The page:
Seated Figure, Possibly Ife, Tada Nigeria, Late 13th-14th century, Copper with traces of arsenic, lead, and tin, H. 54 cm, Nigerian National Commission for Museums and Monuments, 79.R18, Image courtesy of National Commission for Museums and Monuments, Abuja, Nigeria. (Photo by Justin Curto / North by Northwestern)

I don’t want to spoil everything hidden in Caravans of Gold; like an archaeological dig, there should be some surprises. But, I’ll share a few more of the pieces throughout the show that amazed me. There’s the tall terracotta figures from 14th to 15th century Mali that ever-so-slightly call to mind Swiss sculptor Alberto Giacometti. There’s the Nigerian copper figure looking into the room of ornate ivory religious sculptures traded to Europe. There’s the bronze elephant and stone hippo sculptures that made the child inside me smile. And there’s more gold jewelry, gold book pages and gold coins.

It’s important here to address a potential critique of the exhibition: A white institution collecting and displaying African artifacts seems pretty colonial and imperial, plus where did Caravans of Gold get all this stuff, anyway? Both The Block and Bickford Berzock stress the importance of the international advisory team for this show, which brought together scholars from the U.S. and Africa to plan every aspect of it. On top of that, it’s somewhat revolutionary that most of the pieces shown come from African institutions – it gets rid of that icky feeling of seeing that a piece was “donated” by a wealthy family or foundation. It also means that many of these pieces traveled to the U.S. for the first time, exclusively for Caravans of Gold.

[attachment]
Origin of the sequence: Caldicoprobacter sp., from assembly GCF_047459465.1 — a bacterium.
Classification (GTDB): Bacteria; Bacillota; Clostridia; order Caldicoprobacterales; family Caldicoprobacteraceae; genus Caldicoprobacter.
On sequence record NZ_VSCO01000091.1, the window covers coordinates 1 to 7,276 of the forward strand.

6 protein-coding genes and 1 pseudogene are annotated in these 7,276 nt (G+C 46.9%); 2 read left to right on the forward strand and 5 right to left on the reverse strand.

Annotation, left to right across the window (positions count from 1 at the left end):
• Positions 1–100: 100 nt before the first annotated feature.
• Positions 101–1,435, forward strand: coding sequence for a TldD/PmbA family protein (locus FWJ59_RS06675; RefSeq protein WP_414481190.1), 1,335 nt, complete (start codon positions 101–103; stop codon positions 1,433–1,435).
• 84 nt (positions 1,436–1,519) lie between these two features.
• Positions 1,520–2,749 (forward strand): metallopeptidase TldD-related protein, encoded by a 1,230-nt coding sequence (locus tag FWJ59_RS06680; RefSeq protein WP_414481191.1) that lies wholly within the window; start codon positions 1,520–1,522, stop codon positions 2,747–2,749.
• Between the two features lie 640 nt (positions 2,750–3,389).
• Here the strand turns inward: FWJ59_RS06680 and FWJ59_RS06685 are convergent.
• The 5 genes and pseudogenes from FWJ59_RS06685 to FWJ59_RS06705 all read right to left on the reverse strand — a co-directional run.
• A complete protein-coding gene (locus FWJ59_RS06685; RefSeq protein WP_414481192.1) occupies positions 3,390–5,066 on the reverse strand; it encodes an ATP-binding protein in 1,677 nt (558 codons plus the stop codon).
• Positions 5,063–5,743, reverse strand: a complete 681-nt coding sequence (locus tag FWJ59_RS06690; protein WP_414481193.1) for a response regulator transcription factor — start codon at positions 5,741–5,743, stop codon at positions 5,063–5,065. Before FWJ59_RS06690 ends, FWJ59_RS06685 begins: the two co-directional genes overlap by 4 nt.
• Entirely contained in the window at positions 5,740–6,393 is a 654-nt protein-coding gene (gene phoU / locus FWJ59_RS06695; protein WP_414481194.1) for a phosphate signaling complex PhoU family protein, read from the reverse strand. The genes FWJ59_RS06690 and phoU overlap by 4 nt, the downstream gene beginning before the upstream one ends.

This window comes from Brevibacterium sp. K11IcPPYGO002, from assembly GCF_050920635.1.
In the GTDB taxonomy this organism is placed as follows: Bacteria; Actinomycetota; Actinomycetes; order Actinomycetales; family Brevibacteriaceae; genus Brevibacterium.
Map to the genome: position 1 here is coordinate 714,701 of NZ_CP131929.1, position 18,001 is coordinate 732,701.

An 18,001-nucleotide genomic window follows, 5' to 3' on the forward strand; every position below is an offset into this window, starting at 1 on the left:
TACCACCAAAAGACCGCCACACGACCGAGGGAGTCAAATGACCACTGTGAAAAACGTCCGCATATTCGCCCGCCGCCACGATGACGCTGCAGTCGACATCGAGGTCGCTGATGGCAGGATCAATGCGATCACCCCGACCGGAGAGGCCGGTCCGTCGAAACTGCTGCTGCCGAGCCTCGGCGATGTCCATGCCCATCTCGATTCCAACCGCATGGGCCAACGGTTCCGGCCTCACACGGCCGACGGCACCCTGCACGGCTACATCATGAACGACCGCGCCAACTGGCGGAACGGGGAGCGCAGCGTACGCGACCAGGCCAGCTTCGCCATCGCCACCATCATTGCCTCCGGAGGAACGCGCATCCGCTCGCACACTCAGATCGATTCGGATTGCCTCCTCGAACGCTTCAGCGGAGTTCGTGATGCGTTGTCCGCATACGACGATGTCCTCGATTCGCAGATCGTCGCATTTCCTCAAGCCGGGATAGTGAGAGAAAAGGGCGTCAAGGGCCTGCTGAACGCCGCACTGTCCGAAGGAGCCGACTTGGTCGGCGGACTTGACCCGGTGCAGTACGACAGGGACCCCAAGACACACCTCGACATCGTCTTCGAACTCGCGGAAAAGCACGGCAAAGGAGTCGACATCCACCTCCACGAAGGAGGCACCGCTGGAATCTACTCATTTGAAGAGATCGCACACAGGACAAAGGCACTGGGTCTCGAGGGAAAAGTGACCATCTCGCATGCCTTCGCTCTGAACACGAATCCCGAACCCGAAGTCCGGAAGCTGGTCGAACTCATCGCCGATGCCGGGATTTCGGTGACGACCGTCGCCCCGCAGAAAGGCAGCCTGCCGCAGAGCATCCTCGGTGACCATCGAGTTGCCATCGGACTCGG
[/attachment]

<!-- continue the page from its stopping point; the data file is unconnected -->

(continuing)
The show ends, fittingly, with another case of gold dinars and jewelry, the motivating factor behind the whole thing. Leaving the exhibition, there are a few more cases meant to conclude the story with some more contemporary 19th and 20th century pieces. They didn’t add much to everything I’d just seen, except for a 20th century tent panel from Mali with a pattern that recalled some of the textile fragments I’d seen inside the show. As I left, it reiterated the resounding significance of these fragments.

Caravans of Gold is a true achievement for The Block. Curatorially, it paves new paths for working with archaeological pieces and African art. Historically, it tells a story that’s been ignored for so long, part of a larger narrative of African culture that doesn’t get enough attention as is. But most importantly, it’s an art experience that can truly satisfy any viewer: art fans, history buffs or anyone who’s ever just wondered where things come from. I even can’t wait to return and see what new things I notice the second time.

Reflecting on the exhibition, I can’t help but think about the refrain of “Harmony Hall”: “I don’t want to live like this, but I don’t want to die.” It seems applicable to Caravans of Gold, which breathed new life into artifacts and a story that otherwise might’ve died.